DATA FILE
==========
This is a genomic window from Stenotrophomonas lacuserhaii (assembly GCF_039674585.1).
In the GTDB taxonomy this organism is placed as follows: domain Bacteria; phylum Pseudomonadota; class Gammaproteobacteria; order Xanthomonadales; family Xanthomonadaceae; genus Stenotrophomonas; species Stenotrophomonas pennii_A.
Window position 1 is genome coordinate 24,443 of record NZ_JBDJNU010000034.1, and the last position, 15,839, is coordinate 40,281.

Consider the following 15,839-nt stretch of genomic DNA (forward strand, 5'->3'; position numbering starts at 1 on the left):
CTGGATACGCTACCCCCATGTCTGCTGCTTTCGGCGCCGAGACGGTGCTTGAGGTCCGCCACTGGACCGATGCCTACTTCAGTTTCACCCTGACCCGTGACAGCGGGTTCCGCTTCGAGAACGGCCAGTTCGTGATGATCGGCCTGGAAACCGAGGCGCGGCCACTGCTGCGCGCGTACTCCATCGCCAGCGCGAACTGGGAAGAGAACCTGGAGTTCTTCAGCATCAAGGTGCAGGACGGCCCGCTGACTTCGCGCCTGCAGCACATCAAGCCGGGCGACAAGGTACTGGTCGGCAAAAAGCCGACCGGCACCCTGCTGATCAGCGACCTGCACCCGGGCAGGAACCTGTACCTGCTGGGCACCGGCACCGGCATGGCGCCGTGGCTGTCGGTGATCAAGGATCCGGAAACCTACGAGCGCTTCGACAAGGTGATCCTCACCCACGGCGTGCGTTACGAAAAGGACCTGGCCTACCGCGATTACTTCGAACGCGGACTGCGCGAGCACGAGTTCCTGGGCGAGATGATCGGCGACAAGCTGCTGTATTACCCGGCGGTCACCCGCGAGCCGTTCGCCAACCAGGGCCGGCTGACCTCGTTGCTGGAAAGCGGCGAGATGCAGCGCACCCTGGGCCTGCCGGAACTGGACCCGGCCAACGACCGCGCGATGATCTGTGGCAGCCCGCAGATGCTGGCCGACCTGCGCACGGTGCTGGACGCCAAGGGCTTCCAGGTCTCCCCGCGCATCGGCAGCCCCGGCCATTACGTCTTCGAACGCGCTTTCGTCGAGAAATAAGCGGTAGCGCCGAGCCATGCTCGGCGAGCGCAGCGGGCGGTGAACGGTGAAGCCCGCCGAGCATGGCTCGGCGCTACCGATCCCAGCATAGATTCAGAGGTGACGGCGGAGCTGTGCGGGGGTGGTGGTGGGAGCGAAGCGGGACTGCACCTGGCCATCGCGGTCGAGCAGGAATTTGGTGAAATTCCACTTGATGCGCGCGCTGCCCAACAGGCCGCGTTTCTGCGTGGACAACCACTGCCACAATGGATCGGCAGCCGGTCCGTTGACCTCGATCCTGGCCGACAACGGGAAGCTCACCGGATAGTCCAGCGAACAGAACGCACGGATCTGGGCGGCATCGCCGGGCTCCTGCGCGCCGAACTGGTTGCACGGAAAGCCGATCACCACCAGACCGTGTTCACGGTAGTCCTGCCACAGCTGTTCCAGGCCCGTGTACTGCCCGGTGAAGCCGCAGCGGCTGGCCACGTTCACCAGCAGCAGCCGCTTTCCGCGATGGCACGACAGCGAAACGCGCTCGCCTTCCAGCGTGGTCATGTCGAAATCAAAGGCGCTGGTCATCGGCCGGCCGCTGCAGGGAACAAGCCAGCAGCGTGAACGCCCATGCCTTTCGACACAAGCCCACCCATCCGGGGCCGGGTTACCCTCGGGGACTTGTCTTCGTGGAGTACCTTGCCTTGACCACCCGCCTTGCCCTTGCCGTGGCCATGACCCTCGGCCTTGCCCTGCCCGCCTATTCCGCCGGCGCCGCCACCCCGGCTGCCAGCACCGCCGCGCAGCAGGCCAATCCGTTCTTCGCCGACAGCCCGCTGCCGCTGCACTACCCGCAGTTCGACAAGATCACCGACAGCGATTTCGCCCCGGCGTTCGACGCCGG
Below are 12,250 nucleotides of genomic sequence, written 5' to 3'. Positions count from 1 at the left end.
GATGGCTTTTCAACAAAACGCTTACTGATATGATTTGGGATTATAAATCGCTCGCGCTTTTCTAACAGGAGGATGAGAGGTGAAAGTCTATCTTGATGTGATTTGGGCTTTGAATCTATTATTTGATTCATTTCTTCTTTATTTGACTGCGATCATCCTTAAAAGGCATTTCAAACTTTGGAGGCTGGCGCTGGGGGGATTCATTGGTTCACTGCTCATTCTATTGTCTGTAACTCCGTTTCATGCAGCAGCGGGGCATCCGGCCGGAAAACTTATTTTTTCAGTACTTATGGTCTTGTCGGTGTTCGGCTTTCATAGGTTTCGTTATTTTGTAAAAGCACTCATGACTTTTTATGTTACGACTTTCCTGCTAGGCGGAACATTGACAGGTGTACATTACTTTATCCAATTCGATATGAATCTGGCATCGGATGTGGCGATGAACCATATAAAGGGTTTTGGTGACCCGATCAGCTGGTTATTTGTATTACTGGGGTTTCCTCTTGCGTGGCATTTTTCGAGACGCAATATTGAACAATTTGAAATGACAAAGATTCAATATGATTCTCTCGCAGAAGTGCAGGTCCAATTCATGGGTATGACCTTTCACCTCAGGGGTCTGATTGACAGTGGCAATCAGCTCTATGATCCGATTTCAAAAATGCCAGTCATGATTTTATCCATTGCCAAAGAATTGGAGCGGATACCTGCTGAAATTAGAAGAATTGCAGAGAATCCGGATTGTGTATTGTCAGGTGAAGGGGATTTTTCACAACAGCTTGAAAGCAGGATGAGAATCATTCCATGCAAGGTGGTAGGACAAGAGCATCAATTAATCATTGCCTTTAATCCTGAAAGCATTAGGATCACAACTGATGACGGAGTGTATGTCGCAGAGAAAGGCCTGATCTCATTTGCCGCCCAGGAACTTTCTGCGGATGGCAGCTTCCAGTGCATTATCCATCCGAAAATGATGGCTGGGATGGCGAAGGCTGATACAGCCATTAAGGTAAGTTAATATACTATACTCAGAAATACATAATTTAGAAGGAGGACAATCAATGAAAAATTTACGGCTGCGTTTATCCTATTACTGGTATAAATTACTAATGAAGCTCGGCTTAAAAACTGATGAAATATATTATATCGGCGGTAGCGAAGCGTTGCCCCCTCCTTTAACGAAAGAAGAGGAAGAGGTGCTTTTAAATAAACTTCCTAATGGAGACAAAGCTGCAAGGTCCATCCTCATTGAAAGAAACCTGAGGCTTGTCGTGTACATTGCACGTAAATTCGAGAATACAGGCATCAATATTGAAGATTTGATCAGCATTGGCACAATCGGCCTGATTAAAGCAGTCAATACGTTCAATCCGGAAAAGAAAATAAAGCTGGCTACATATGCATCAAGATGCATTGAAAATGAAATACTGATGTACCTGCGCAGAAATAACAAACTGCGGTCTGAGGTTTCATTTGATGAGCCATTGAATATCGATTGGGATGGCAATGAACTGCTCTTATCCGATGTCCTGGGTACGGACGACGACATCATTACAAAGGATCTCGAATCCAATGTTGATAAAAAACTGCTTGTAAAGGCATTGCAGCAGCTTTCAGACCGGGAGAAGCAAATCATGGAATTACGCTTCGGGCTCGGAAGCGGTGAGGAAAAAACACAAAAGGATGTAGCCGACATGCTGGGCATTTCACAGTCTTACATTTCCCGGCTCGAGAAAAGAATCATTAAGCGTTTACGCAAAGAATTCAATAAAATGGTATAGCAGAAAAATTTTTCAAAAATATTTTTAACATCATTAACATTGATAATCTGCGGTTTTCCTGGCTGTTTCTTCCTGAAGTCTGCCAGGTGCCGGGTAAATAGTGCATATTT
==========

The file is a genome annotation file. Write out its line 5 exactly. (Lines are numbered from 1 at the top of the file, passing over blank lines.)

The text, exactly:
CTGGATACGCTACCCCCATGTCTGCTGCTTTCGGCGCCGAGACGGTGCTTGAGGTCCGCCACTGGACCGATGCCTACTTCAGTTTCACCCTGACCCGTGACAGCGGGTTCCGCTTCGAGAACGGCCAGTTCGTGATGATCGGCCTGGAAACCGAGGCGCGGCCACTGCTGCGCGCGTACTCCATCGCCAGCGCGAACTGGGAAGAGAACCTGGAGTTCTTCAGCATCAAGGTGCAGGACGGCCCGCTGACTTCGCGCCTGCAGCACATCAAGCCGGGCGACAAGGTACTGGTCGGCAAAAAGCCGACCGGCACCCTGCTGATCAGCGACCTGCACCCGGGCAGGAACCTGTACCTGCTGGGCACCGGCACCGGCATGGCGCCGTGGCTGTCGGTGATCAAGGATCCGGAAACCTACGAGCGCTTCGACAAGGTGATCCTCACCCACGGCGTGCGTTACGAAAAGGACCTGGCCTACCGCGATTACTTCGAACGCGGACTGCGCGAGCACGAGTTCCTGGGCGAGATGATCGGCGACAAGCTGCTGTATTACCCGGCGGTCACCCGCGAGCCGTTCGCCAACCAGGGCCGGCTGACCTCGTTGCTGGAAAGCGGCGAGATGCAGCGCACCCTGGGCCTGCCGGAACTGGACCCGGCCAACGACCGCGCGATGATCTGTGGCAGCCCGCAGATGCTGGCCGACCTGCGCACGGTGCTGGACGCCAAGGGCTTCCAGGTCTCCCCGCGCATCGGCAGCCCCGGCCATTACGTCTTCGAACGCGCTTTCGTCGAGAAATAAGCGGTAGCGCCGAGCCATGCTCGGCGAGCGCAGCGGGCGGTGAACGGTGAAGCCCGCCGAGCATGGCTCGGCGCTACCGATCCCAGCATAGATTCAGAGGTGACGGCGGAGCTGTGCGGGGGTGGTGGTGGGAGCGAAGCGGGACTGCACCTGGCCATCGCGGTCGAGCAGGAATTTGGTGAAATTCCACTTGATGCGCGCGCTGCCCAACAGGCCGCGTTTCTGCGTGGACAACCACTGCCACAATGGATCGGCAGCCGGTCCGTTGACCTCGATCCTGGCCGACAACGGGAAGCTCACCGGATAGTCCAGCGAACAGAACGCACGGATCTGGGCGGCATCGCCGGGCTCCTGCGCGCCGAACTGGTTGCACGGAAAGCCGATCACCACCAGACCGTGTTCACGGTAGTCCTGCCACAGCTGTTCCAGGCCCGTGTACTGCCCGGTGAAGCCGCAGCGGCTGGCCACGTTCACCAGCAGCAGCCGCTTTCCGCGATGGCACGACAGCGAAACGCGCTCGCCTTCCAGCGTGGTCATGTCGAAATCAAAGGCGCTGGTCATCGGCCGGCCGCTGCAGGGAACAAGCCAGCAGCGTGAACGCCCATGCCTTTCGACACAAGCCCACCCATCCGGGGCCGGGTTACCCTCGGGGACTTGTCTTCGTGGAGTACCTTGCCTTGACCACCCGCCTTGCCCTTGCCGTGGCCATGACCCTCGGCCTTGCCCTGCCCGCCTATTCCGCCGGCGCCGCCACCCCGGCTGCCAGCACCGCCGCGCAGCAGGCCAATCCGTTCTTCGCCGACAGCCCGCTGCCGCTGCACTACCCGCAGTTCGACAAGATCACCGACAGCGATTTCGCCCCGGCGTTCGACGCCGG